Published 2005 .
Written in EnglishRead online
This study examined the leadership practices of the director and superintendents in one large school district as they undertook the restructuring of the secondary school department head role. Reasons for the restructuring, along with conditions in the district that both fostered and constrained the initiative, were also investigated. Secondary schools were asked to develop an alternate, non-traditional model for department heads, one that would meet their school-specific needs. The study extended longitudinal research by Hannay and Ross (1996, 1997a, 1997b, 1999) inquiring about the same district initiative, but with a focus on district-level responses to the restructuring initiative.Respondents identified 21 district conditions that either fostered or inhibited the initiative. Most of these conditions were perceived to inhibit the initiative. Only a few were seen to assist schools" efforts to implement the change successfully. Respondents proposed 36 future actions that would improve on their experiences implementing the restructuring initiative. Thirteen of these were identified by both district administrators and principals, and focused mainly on improving district administrators" leadership practices.Results identified 13 perceived reasons for the restructuring initiative, nine of which were shared by both district administrators and principals. There was considerable agreement that the main reason for the initiative was to change the traditional nature of the department head role.Respondents identified 27 leadership practices used by the director and superintendents in their efforts to move the restructuring initiative forward. In comparison with a comprehensive set of transformational leadership practices derived from the literature, results indicated that the district administrators enacted one dimension of transformational leadership reasonably well (individual consideration/support), but enacted most other practices associated with transformational leadership either poorly or not at all.Evidence for the study was provided through interviews with a sample of seven district administrators and fifteen secondary school principals, almost all of whom had been involved with the school improvement initiative since its initiation in 1994. Interviews lasted about ninety minutes, and were tape-recorded and subsequently transcribed for analysis.The study concludes by identifying lessons for district administrators and implications for future research. A revised framework for the study is also presented.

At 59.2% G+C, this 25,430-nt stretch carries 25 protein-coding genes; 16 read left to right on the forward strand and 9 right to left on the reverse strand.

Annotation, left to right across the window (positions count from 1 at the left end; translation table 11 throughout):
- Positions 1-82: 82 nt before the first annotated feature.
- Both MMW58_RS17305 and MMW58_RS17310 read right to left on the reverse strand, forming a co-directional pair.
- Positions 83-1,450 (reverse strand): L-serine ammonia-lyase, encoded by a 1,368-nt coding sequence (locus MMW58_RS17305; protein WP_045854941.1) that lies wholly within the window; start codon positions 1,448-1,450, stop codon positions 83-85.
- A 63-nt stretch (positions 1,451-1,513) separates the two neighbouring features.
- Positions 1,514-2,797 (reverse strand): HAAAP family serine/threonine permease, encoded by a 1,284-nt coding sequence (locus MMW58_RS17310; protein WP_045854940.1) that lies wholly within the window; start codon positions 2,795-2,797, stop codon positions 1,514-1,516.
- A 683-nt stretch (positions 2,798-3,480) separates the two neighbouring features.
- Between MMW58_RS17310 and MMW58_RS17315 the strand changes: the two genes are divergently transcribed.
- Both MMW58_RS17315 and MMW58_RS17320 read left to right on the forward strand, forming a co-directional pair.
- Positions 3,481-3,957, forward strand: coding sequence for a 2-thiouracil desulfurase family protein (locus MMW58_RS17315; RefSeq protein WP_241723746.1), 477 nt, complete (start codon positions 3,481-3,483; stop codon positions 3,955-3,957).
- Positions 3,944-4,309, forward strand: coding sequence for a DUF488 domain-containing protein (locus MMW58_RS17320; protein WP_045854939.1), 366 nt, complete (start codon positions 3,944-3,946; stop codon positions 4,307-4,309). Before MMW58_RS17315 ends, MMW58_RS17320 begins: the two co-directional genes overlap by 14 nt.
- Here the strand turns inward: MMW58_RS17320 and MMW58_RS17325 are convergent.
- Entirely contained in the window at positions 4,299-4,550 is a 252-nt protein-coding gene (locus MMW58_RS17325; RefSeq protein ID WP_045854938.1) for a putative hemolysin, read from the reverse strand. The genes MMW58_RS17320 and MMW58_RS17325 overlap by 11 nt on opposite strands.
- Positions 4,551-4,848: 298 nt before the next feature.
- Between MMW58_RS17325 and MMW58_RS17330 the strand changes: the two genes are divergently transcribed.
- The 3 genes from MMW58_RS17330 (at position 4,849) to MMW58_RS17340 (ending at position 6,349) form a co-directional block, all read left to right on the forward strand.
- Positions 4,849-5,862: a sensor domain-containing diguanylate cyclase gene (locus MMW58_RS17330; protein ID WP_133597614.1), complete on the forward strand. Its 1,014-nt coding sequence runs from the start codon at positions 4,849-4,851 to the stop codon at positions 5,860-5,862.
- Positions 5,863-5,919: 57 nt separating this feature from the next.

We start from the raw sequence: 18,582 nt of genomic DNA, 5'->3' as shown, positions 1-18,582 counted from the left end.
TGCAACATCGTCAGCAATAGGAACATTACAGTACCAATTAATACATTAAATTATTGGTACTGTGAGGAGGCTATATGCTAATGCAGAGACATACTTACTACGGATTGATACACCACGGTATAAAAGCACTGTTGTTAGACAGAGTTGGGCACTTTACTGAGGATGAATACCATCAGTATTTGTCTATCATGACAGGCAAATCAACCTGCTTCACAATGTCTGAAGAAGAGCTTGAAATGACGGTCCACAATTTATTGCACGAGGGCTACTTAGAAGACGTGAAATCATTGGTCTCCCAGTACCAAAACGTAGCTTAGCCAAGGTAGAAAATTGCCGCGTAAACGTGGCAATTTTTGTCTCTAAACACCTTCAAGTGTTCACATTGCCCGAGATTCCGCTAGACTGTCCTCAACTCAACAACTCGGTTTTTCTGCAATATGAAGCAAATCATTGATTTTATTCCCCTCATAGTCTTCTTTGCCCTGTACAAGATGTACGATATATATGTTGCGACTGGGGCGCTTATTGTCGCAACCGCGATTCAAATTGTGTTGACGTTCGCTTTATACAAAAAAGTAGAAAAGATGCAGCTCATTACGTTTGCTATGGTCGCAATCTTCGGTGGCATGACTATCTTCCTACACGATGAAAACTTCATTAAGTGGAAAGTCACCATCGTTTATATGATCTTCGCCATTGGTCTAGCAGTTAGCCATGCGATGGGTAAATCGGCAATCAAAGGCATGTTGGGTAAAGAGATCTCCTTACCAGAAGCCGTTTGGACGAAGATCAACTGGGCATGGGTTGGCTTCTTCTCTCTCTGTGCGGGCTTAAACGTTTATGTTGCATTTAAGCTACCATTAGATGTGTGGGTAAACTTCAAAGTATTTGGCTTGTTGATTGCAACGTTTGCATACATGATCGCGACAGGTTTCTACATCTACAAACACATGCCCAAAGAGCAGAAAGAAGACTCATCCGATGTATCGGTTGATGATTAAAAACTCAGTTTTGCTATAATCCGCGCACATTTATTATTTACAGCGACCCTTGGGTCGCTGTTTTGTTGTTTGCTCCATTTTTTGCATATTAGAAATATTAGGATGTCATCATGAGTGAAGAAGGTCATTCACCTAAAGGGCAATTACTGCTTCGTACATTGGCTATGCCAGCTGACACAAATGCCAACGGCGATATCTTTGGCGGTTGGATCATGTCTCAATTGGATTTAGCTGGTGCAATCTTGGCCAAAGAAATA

|Statement||by Elizabeth Anne Selby.|
|The Physical Object|
|Pagination||1 v. (in various foliations).|
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